Directed By: Roger Spottiswoode
Written By: Jane Hawksley, James MacManus
Starring: Jonathan Rhys-Meyers, Radha Mitchell, Chow Yun-Fat, Michelle Yeoh
Running Time: 125 min.
Rated R Some disturbing and violent conent
4 out of 5 stars
Rhys-Meyers (Bend It Like Beckham, August Rush) isn’t necessarily a great actor, but he gets the job done here, transitioning believably from angry idealist to self-sacrificing father figure. Radha Mitchell (Melinda and Melinda, Finding Neverland) does a great job as his foil, an intense figure with an air of mystery. It’s in the supporting roles that the film really shines: Chow Yun-Fat as a Communist party leader who acts as Hogg’s mentor, and Michelle Yeoh as a black market druggist.
Director Roger Spottiswoode, whose output has been spotty, to say the least (The Getaway, Stop! Or My Mom will Shoot), does an admirable job here, employing deeply expressive lighting and subtle edits that tug at the heartstrings. The Chinese landscape looks as beautiful as ever, making this film an interesting companion piece to Sergei Bodrov’s Mongol.
This is true in more ways than one, as Children of Huang Shi isn’t afraid to portray the ravages of war that Bodrov’s epic was, for the most part, happy to gloss over. Huang Shi reenacts the Rape of Nanking in disturbing detail, and doesn’t shy away from the psychological damage that such atrocities have wrought on its orphans. At the time that Huang Shi takes place, there are no less than three major groups fighting for control of China: the Japanese invaders, the Chinese government, and the Communist rebels. Officially, all three are quick to claim that they’re doing it all for the greater good, but the damage done to those who are caught in the middle proves that it’s all words.
Unfortunately, history belongs to those who kill. Every elementary-level history textbook in the world is bound to have some mention of the Chinese civil war and the Japanese invasion, but who’s going to remember those who stayed with the victims and did whatever good they could? I myself had never heard of Hogg until I saw this film, but I couldn’t be more thankful that it was made. Hogg’s self-sacrifice hasn’t changed the political face of the world by any stretch of the imagination, but it made all the difference to the sixty orphans he led to safety.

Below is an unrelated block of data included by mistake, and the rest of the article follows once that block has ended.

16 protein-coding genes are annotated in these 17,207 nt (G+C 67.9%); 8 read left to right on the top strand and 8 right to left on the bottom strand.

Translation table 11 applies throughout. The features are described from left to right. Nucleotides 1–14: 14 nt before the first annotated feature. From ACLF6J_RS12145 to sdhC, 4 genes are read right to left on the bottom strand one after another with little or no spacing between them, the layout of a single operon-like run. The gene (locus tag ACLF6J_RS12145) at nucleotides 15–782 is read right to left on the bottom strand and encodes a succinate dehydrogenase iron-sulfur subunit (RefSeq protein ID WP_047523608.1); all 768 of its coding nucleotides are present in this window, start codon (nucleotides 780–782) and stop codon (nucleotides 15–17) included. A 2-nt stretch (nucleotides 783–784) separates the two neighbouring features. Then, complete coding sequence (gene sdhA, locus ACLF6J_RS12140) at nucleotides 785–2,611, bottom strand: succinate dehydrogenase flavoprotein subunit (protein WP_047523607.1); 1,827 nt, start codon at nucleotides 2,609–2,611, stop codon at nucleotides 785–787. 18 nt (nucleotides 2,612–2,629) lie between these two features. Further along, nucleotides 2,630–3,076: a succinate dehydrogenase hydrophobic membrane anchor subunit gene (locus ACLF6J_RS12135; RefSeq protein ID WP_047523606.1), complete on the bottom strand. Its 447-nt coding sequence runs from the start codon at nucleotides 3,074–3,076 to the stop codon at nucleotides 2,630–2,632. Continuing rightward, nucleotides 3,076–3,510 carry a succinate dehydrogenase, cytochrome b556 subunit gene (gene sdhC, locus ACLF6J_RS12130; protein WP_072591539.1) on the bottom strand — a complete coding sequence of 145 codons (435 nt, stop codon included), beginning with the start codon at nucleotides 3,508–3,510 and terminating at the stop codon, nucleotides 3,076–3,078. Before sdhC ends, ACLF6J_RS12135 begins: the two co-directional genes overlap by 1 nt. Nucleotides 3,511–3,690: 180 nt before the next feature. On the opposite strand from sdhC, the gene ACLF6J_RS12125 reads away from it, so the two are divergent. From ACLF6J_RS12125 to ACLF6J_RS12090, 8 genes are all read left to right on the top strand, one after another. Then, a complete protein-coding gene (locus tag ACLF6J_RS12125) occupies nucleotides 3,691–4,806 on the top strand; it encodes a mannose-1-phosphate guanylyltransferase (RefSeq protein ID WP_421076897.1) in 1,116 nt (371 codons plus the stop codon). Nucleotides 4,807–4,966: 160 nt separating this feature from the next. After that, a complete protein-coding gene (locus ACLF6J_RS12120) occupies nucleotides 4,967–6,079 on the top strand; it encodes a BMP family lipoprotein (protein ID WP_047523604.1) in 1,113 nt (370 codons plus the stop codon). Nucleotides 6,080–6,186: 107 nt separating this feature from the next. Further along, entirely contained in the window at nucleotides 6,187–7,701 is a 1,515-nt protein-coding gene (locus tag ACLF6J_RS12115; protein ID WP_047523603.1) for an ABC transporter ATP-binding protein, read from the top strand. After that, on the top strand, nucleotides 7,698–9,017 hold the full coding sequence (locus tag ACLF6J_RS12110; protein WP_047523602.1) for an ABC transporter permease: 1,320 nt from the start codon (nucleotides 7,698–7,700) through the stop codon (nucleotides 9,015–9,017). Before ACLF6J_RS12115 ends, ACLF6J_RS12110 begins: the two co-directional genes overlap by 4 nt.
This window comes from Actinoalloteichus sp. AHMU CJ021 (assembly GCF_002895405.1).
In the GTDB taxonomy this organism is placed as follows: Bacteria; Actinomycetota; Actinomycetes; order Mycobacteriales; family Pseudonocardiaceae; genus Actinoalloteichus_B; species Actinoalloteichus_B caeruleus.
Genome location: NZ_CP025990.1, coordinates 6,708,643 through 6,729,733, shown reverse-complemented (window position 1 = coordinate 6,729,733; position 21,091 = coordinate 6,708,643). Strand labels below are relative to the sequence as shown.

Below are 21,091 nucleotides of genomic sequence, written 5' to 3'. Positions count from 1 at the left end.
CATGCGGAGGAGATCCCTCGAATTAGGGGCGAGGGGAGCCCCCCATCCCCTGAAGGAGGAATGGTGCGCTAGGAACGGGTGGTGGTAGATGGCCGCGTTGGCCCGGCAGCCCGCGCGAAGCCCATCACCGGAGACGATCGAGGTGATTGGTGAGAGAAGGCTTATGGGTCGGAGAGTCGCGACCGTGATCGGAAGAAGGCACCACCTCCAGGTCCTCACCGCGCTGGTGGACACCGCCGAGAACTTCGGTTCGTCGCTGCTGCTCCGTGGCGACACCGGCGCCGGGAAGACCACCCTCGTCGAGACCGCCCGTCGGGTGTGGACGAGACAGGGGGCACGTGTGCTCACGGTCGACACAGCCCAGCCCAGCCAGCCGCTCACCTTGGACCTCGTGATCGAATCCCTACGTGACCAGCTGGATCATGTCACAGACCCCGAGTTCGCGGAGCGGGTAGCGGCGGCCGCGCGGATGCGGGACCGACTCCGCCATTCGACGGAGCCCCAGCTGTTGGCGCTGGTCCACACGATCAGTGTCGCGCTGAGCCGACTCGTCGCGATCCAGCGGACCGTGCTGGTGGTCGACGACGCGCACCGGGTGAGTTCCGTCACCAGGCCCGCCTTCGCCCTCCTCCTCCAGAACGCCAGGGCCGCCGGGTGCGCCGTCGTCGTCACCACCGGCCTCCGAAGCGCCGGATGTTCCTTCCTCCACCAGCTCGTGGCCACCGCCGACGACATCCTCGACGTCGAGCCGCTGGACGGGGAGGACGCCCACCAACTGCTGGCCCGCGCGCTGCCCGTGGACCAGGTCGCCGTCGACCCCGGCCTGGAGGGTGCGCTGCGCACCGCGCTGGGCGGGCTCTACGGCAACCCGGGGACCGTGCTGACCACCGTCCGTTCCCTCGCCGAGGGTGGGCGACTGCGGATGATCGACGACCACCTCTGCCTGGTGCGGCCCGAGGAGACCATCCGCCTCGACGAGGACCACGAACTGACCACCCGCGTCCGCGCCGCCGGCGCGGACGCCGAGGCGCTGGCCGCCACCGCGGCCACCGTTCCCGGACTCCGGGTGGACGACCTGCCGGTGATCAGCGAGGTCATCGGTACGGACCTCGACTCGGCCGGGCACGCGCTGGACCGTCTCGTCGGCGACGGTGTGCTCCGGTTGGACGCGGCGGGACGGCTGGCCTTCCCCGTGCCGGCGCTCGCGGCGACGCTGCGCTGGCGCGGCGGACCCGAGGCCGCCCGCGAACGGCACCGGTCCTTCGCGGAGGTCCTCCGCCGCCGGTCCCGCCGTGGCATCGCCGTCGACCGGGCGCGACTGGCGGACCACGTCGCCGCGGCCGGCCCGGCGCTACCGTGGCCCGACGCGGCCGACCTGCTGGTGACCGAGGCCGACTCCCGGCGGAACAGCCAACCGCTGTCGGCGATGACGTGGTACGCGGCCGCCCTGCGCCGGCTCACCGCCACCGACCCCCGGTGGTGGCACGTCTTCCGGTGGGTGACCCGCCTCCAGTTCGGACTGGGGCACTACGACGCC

And self-sacrifice it certainly was. Hogg gave up his freedom, comfort, and career for these children that he barely even knew—and ultimately died for them. Huang Shi doesn’t beat the Christ-figure archetype terribly hard (truth be told, there are much bigger nods to Taoism and Buddhism here—suggesting that Spottiswoode is attempting to bridge perceived gaps between the religions of east and west), but there’s no denying that it’s there, and that its message is still relevant: The only way to gain your life is to give it up. The only way to find happiness is to seek the happiness of others.
Children of Huang Shi is an old story, with old questions to answer, but there’s no doubt that it needs to be heard—perhaps now more than ever. The Children of Huang Shi is currently playing at AMC Southroads.
A graduate of the University of Nebraska, Luke Harrington currently resides in Tulsa and works in the aerospace industry–but, at any given moment, would probably rather be reviewing movies. In his spare time, he’s off playing blues piano and pretending to be Assistant Editor for MovieZeal.com.